recognize that nontrivial computational problems, which need to be solved by algorithms, appear in various realworld computer applications and to formalize them.
 intractability: recognize intractable problems and other classes of problems like P, NP, NPC.
 prove the correctness of algorithms.
 Skills and abilities
 design: apply the main design techniques for efficient algorithms (for instance greedy, dynamic programming, divideandconquer, backtracking, heuristics) to problems which are similar to the textbook examples but new.
 perform the whole development cycle of algorithms: problem analysis, choosing, modifying and combining suitable techniques and data structures, analysis of correctness and complexity, filling in implementation details, looking for possible improvements, etc.
 perform simple reductions between problems, explain NP completeness, recognize various computationally hard problems which tend to appear over and over again in different applications, cope, at least in principle, with computationally hard problems, using heuristics, refinements of exhaustive search, approximative solutions, etc.
 implement algorithms properly and evaluate them in theory and experiment.
 Judgement and approach
 critically assess algorithmic ideas and demonstrate the ability to resist the temptation to create obvious and seemingly plausible algorithms (which often turn out to be incorrect).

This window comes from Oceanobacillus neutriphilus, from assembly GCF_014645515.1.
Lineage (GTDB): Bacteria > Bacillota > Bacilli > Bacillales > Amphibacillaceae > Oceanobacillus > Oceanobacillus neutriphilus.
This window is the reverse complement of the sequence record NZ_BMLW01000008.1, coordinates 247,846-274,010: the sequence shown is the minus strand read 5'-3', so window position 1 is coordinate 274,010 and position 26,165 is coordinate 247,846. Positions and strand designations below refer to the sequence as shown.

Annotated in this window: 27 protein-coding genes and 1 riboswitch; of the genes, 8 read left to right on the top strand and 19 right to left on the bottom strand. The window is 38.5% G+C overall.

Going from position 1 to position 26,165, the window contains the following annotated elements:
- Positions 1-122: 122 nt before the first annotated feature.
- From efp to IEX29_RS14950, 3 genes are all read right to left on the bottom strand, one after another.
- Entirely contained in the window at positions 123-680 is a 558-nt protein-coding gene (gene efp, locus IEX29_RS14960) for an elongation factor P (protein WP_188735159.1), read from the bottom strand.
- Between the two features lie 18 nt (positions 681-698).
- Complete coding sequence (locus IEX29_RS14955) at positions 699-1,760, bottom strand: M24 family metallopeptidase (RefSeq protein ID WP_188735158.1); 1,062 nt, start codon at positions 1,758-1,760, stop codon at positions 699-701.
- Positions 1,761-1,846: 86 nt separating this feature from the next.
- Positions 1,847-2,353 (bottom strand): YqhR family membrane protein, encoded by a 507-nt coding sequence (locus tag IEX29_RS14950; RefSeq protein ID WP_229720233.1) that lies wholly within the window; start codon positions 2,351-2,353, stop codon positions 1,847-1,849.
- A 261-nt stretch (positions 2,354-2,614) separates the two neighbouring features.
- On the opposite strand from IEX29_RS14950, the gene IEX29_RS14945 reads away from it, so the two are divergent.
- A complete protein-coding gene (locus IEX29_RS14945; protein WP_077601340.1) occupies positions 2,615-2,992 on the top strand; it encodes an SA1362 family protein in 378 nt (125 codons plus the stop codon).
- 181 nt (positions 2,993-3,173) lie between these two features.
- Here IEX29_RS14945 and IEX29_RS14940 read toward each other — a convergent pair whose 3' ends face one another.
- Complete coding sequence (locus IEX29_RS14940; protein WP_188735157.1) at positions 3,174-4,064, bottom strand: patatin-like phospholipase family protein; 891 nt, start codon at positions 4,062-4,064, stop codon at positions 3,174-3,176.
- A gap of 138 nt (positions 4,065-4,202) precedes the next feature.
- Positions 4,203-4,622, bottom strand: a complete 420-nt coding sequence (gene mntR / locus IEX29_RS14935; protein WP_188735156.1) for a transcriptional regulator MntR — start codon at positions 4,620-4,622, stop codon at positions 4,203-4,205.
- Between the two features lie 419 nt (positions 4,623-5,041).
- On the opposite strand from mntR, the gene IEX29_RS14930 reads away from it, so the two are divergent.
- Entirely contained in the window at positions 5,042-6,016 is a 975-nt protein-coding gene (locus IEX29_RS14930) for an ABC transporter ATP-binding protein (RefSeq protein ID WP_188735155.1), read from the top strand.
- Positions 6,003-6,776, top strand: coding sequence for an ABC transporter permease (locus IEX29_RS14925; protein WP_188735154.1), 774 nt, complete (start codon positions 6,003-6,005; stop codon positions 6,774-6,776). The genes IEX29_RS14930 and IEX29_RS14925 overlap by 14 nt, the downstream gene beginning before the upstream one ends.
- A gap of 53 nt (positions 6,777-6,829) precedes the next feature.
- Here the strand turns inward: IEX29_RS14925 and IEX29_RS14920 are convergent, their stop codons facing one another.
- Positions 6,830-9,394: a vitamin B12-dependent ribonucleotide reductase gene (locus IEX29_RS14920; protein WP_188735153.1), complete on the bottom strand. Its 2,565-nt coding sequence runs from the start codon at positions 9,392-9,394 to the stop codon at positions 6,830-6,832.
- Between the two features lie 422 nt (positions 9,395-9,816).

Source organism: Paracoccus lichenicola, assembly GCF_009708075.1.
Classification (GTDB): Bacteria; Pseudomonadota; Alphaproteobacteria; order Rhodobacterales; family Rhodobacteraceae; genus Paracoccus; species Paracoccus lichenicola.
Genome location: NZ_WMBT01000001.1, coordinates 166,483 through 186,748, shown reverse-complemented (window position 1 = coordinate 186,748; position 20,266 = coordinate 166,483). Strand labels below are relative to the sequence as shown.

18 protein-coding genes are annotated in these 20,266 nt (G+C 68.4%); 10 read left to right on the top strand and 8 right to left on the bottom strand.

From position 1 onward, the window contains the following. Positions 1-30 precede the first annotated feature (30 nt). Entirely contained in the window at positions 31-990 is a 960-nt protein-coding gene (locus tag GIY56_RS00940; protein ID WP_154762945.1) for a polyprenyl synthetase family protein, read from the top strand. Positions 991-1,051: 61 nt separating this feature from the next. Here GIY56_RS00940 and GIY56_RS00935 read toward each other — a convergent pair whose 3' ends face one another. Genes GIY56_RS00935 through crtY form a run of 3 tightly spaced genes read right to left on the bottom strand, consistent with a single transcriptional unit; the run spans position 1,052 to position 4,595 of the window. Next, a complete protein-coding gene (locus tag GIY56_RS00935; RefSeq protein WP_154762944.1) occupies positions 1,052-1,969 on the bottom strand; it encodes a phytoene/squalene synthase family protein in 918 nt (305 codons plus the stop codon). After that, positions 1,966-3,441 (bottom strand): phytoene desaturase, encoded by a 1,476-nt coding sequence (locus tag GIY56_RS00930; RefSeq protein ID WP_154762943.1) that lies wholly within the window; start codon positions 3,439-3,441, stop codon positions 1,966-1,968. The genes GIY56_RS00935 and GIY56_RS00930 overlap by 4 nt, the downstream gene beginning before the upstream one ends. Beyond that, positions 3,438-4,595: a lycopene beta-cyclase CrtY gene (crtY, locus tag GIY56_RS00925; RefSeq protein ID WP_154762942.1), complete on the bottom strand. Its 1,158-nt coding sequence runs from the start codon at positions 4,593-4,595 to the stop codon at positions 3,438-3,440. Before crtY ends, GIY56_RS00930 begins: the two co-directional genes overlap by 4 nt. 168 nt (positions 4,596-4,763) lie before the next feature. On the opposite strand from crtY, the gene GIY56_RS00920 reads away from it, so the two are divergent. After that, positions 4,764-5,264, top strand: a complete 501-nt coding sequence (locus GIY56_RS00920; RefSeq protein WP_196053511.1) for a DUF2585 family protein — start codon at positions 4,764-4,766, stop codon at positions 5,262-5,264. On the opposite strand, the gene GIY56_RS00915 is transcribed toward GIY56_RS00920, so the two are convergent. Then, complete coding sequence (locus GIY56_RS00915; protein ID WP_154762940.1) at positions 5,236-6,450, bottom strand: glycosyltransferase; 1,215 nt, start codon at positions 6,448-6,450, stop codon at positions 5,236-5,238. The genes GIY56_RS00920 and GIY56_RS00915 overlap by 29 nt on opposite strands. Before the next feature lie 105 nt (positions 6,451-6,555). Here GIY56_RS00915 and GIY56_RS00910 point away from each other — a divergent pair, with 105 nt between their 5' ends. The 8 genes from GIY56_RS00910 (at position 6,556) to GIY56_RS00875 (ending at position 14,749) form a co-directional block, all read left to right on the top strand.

analyse: explain why the time efficiency of algorithms is crucial, express the time complexity in a rigorous and scientifically sound manner, analyze the time complexity of algorithms (sum up operations in nested loops, solve standard recurrences, etc.) i.e. perform an objective evaluation of the performance and be able to compare it to other algorithms performance.
However, be aware that this is not a course in programming! The main focus is on the design of algorithms from a given problem specification and the analysis of efficiency of these algorithms. This is, so to speak, the analytical work that has to be done before writing any line of code, if one wants to solve a new problem with the help of computers.
Content
The course topics are as follows:  Introduction. What is an efficient algorithm?
 Tools for analysis of algorithms. Onotation. Analyzing loops and recursive calls. Solving recurrences.
 Data structures and algorithms. Review of basic data structures.
 Combining data structures. Mergeandfind.
 Graph algorithms.
 Greedy algorithms.
 Divideandconquer.
 Dynamic programming.
 Backtracking and Implicit search trees. Branchandbound.
 Short introduction to local search and approximation algorithms.
 Basic complexity theory. Complexity classes P, NP, and NPC, reductions. Examples of NPcomplete problems. Coping with hard problems.
 Short introduction to other design techniques: local search, approximation algorithms, randomized algorithms, preprocessing, network flow.
Organisation
The course is given as lectures, combined with tutorial groups for problem solving related to the course and programming exercises (laboration) and a number of assignments intended to develop the skill of analyzing and designing algorithms.
Literature
Information about literature is given on the course homepage before course start.
Examination
The course is examined by an individual written hallexam and programming assignments, both theoretical and practial.